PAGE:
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Lead Your Team Strategy

How to Build Businesses: Don’t Innovate, Transform


“We've lost all sense of what true transformation is,” author Daniel Burrus said. “We've spent so much time mired in our crises that we don't recognize just how rosy our future. What's more, we're already equipped with the tools we need to secure it.”

Sound like the message of a prophet or a psychotherapist? Business and technology strategist and forecaster Burrus is both, in his own way. As a speaker and consultant, he has for years, guided Fortune 500 executives with his straightforward business principles. Lately, he's doing the same for the rest of us with his New York Times best-seller “Flash Foresight” (HarperBusiness, 2011), published earlier this year.

Burrus maintains that what he calls our age's ongoing technological transformation can spur significant job creation. He told BusinessNewsDaily how he thinks that can happen and what businesses and job-seekers alike should expect in the future.

BusinessNewsDaily: You differentiate between transformation and mere change. Can you explain the difference between them and give me an example of what you mean?

Daniel Burrus: A number of years ago, Barnes & Noble made a major change, but not a transformation, when it decided to open superstore book stores with pianos, coffee shops and sofas. That was an innovative change that yielded a competitive advantage, and the company did quite well with it. But it wasn't a transformation. A transformation would be what Amazon.com did: eliminating stores entirely.

We're about to transform how we educate, how we market, how we communicate, how we innovate. And we're about to do so with technology. There are two primary uses for technology by business and government. The first is to accomplish more with less―to be more efficient and productive. That's how most people use technology, and it's a good use of it. But the second major use of technology―and it's not that common―is to use it to create new products, services, markets and careers.

BND: Certainly, with the advent of any industry and the need for infrastructure, a lot of jobs are created―but is that job growth sustainable?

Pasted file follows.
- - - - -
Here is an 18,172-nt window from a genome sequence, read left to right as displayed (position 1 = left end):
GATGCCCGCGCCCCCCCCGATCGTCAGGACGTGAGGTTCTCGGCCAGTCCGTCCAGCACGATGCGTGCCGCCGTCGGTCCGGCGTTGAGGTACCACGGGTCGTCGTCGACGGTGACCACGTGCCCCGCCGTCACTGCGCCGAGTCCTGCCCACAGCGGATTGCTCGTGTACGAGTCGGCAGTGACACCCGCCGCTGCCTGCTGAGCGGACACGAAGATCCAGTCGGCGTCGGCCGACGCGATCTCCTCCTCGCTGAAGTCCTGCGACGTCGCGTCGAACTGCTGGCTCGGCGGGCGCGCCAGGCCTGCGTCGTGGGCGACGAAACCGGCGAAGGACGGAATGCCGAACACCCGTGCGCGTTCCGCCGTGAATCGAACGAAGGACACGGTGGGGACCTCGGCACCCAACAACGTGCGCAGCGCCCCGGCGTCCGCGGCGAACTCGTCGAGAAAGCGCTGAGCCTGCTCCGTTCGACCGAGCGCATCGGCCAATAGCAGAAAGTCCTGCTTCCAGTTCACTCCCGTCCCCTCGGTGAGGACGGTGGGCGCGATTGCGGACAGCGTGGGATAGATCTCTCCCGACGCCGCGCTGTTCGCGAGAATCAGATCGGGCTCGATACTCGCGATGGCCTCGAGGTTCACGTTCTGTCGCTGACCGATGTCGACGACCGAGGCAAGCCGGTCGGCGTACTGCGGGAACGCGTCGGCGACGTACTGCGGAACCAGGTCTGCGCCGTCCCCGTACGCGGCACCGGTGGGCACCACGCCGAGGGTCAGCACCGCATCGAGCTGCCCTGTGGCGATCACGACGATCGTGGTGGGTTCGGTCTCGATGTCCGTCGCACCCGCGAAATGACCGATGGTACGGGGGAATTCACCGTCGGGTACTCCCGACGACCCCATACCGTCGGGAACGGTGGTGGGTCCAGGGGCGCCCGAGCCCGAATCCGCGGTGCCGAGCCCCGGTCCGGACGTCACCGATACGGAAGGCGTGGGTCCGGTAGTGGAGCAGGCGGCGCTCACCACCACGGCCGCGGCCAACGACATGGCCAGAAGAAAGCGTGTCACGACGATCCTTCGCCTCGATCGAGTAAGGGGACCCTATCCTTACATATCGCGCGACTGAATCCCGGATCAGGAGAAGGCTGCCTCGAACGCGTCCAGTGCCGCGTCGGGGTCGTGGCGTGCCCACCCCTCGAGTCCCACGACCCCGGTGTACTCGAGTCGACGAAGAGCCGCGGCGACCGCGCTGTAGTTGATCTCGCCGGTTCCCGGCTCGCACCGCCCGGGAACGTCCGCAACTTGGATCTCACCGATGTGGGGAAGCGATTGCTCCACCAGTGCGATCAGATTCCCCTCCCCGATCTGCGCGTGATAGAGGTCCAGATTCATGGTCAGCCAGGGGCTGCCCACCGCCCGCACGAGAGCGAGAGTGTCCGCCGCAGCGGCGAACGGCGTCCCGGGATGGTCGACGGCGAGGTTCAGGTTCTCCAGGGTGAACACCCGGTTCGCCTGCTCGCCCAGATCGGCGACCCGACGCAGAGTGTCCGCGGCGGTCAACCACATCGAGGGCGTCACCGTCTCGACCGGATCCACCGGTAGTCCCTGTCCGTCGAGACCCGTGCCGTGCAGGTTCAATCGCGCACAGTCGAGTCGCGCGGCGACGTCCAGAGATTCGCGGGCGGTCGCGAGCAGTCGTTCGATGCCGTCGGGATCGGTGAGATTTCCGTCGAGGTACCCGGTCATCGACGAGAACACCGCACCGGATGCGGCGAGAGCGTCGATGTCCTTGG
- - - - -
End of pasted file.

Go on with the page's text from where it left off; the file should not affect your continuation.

D.B.: Absolutely. Because half the jobs we'll have in five years aren't even invented yet. Because this is transformation, not change. Ten years ago, we didn't have smart phone developers or anything like that. Technology can create jobs very easily, because it creates opportunity. And because it creates opportunity, it creates jobs across the board. There's also another element here: Yes, automation and the use of technology, which makes things more effective, eliminates lower-level jobs. But as humans we have the ability to retrain.

BND: You mention in your book that too few business owners spot, let alone react properly to, certain business trends and that, as a result, many of them are beaten to the punch by competitors. What kinds of trends do you mean? What trend of recent years do you think businesses underused?

D.B.: First of all, it's important to differentiate between hard trends, by which I mean things that will happen, and soft trends, by which I mean things that might happen. One hard trend is that 78 million Baby Boomers will get older. That is not a cycle that can be broken. A lot of Baby Boomers love to fish; a lot love to go boating; a lot like to water ski. But as you get older, it gets hard to get into a boat. So why not create a business to create an easy-launch trailer? And why not start an elevator company that produces elevators that ascend only one floor and retrofit onto the outside of a house?

Most of us are underutilizing trends because we don't understand the difference between a hard trend and a soft trend. Instead of getting stuck in all the things we don't know for certain, we need to focus on what we do know―like the fact that Baby Boomers are getting older.